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Bergman v. City of Atlantic City

argued: July 26, 1988.


On Appeal from the United States District Court for the District of New Jersey, D.C. Civil No. 86-3507.

Higginbotham, Becker and Cowen, Circuit Judges.

Author: Cowen


COWEN, Circuit Judge.

Appellants Edward and Gilda Bergman seek reversal of the district court's order granting summary judgment in favor of defendants and denying the Bergmans' motion for leave to amend their complaint. The Bergmans are the plaintiffs in one of two actions consolidated for discovery and trial by the district court; the other action is still pending. At issue in both actions is the validity of amendments made to an Urban Renewal Plan ("the Plan") which regulates the development of an area in Atlantic City. Within that area is the Beachgate condominium complex; the Bergmans own one of the Beachgate units. At the heart of the Bergmans' claim is their assertion that the Plan was impermissibly amended without their written consent. A preliminary issue for this court, before we can adjudicate the merits of the Bergmans' appeal, is whether appellate jurisdiction exists despite the pendency of the consolidated action in the district court. Because we hold that it does not, we need not decide at this time whether the district court properly granted summary judgment and denied the Bergmans leave to amend their complaint.


In 1965, an 80-acre tract of land bordering the Atlantic City boardwalk ("the Tract") was declared an Urban Renewal Area pursuant to 42 U.S.C. § 1452 (1982), and the Plan was adopted to regulate development of the Tract. The Plan was amended in 1973, and recorded in the Clerk's Office of Atlantic City. This amended version of the Plan was in effect in 1976 when the Bergmans purchased a condominium in the Beachgate complex, situated in the Tract governed by the Plan. The portion of the Plan at issue in this case is Paragraph F, which allows for amendment of the Plan

upon compliance with the requirements of all applicable laws by the Housing Authority of the City of Atlantic City, with the approval of the Board of Commissioners of the City of Atlantic City, provided, however, that the amendment must be consented to in writing by the purchaser lessee, their successor or assigns of any land in the project area, previously acquired or agreed to be acquired in accordance with the Urban Renewal Plan, whose interests therein are materially affected by such amendment.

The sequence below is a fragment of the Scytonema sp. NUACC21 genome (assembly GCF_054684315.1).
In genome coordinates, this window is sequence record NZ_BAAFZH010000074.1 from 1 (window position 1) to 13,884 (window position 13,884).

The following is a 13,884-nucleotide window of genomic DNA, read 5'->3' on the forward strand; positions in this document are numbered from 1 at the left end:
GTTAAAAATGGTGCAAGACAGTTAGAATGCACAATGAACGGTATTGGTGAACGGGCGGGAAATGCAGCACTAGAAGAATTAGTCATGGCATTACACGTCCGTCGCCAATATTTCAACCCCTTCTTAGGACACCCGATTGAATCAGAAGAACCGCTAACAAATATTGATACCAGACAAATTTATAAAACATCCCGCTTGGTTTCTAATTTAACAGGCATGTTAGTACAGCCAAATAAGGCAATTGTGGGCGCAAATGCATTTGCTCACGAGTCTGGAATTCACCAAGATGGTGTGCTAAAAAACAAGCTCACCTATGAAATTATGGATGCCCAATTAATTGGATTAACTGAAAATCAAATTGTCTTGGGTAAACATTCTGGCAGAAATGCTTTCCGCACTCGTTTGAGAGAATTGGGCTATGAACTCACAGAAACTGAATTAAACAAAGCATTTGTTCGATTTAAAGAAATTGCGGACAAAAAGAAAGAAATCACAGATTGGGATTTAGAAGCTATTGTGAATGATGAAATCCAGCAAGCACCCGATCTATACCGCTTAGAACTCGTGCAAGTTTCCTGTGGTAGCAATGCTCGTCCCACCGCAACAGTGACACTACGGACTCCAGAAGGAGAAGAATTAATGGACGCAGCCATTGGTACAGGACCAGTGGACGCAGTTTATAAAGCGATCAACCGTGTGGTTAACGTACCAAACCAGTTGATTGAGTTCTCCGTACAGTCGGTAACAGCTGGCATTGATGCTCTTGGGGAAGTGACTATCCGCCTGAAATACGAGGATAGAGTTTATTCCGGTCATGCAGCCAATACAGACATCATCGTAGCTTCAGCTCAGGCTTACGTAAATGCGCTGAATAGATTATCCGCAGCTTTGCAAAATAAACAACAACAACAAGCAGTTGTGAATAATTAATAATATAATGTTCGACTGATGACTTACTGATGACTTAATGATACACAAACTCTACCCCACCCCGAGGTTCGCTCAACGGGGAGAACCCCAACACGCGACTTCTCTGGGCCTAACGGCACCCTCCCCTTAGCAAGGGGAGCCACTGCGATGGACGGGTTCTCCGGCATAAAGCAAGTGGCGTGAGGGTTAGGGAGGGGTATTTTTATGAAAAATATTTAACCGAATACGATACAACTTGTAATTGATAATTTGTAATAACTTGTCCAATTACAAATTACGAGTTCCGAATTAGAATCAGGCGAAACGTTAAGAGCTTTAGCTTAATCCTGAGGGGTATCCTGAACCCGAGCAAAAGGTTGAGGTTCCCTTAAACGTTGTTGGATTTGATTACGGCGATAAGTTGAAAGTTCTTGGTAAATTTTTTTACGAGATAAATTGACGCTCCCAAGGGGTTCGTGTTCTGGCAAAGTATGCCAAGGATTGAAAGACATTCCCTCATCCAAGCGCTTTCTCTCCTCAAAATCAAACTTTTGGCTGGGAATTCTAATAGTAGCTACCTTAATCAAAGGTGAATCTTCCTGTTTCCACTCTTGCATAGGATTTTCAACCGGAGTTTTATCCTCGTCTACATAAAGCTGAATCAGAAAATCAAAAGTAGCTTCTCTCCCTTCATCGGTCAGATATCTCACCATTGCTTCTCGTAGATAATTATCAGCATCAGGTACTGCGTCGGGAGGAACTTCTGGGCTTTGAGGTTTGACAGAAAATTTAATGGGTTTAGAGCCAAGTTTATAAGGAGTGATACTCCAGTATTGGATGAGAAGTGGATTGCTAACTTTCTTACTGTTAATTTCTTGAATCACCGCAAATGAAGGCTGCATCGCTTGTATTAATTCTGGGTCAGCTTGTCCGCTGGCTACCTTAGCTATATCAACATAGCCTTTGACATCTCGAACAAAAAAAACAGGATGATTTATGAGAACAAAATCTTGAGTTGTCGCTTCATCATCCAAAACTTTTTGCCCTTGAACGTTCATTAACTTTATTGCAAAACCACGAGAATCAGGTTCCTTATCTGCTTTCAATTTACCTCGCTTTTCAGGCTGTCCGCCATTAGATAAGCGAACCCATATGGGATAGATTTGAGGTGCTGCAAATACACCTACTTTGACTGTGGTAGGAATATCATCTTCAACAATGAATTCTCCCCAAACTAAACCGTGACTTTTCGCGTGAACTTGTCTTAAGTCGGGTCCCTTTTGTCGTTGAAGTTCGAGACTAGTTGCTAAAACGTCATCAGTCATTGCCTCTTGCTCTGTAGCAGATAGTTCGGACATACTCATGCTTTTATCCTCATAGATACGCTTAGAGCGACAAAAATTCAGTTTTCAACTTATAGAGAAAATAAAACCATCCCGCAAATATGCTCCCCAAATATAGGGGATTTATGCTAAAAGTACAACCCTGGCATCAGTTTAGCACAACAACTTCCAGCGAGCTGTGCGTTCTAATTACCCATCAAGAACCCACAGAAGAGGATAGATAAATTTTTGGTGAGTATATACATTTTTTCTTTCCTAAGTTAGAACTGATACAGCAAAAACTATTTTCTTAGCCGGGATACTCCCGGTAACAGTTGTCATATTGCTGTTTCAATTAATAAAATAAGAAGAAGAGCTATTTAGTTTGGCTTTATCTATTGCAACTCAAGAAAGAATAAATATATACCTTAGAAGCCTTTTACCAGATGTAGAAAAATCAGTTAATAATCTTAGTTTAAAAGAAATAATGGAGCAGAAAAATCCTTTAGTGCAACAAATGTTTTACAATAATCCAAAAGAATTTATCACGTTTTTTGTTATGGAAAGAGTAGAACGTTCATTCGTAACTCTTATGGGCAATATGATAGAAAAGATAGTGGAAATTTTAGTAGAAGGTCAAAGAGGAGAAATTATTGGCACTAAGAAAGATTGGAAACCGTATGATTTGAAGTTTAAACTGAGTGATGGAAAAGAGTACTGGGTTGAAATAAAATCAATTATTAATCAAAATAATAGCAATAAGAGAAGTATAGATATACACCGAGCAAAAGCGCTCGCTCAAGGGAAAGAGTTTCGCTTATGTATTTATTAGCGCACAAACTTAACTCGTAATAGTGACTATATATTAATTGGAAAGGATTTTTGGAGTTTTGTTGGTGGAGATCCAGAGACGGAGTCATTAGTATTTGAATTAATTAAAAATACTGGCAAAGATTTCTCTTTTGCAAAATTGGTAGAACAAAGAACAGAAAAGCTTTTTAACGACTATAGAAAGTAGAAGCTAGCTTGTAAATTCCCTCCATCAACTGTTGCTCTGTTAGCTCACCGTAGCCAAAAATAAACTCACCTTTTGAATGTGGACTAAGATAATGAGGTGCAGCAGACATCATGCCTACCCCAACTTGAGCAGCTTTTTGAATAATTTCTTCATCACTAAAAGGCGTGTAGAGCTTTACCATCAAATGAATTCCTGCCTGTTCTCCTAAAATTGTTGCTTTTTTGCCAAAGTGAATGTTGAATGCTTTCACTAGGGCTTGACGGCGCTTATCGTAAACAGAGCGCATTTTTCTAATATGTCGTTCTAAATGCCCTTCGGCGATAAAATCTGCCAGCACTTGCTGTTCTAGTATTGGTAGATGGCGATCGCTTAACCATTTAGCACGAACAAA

App. at 68.

Shortly after the Bergmans purchased their condominium, the New Jersey Constitution was amended to allow for gambling casinos in Atlantic City. Some two years later, appellee Resorts International, Inc. ("Resorts") began construction of the first casino. On June 15, 1983, appellees the City of Atlantic City ("the City") and the Housing Authority and Urban Development Agency of the City of Atlantic City ("the Housing Authority") amended the Plan to allow for more and larger hotels along the boardwalk.*fn1 Neither the City nor the Housing Authority notified the Bergmans of the planned amendment, and the Bergmans never consented to it in writing.

On June 1, 1985, Edward Bergman wrote to the Housing Authority expressing his concern that the Plan not be changed without his knowledge. App. at 73. Over the course of the next few months, Bergman corresponded with the Housing Authority about the 1983 amendment to the Plan, with Bergman objecting to the lack of notice and insisting upon the necessity of his consent. The Housing Authority took the position that his consent was not required. Not satisfied with the responses from the Housing Authority or, later, from the City, Bergman initiated the current lawsuit.

The Bergmans filed a six-count complaint in the district court on September 3, 1986, and amended it on November 14, 1986. The amended complaint sought to represent a class of similarly situated purchasers and owners of condominiums in the Beachgate complex. The complaint named the City and the Housing Authority as defendants and alleged an unconstitutional taking of property without due process in violation of the fifth and fourteenth amendments and 42 U.S.C § 1983. Other counts alleged breach of contract, a violation of the New Jersey Constitution, and sought to prevent any further amendment of the Plan absent the Bergmans' consent. Count Six, which also named Resorts as a defendant, alleged a conspiracy to violate the Bergmans' rights under the Plan in violation of 42 U.S.C. § 1985.

On January 14, 1987, the section 1985 count was dismissed for failure to state a claim, thus effectively ending Resorts' participation in the Bergmans' action. Although the district court did not certify the dismissal order for appeal under Fed.R.Civ.P. 54(b), the Bergmans filed a notice of appeal to this court on February 9, 1987. That appeal was withdrawn five days later, and the dismissal is not challenged in the current appeal.

On February 24, 1987, the Association of Owners of the Courts at Beachgate (the condominium owners' association) filed suit in the New Jersey Superior Court of Atlantic County against Resorts, Showboat, Inc., the City, and the Housing Authority ("the Beachgate action"). The central issue in the Beachgate action, like that in Bergman, is whether the 1983 amendment to the Plan was valid absent the condominium owners consent. The Beachgate action was removed to the district court on April 17, 1987. Upon removal, Resorts moved to consolidate the Bergman and Beachgate actions. The motion ...

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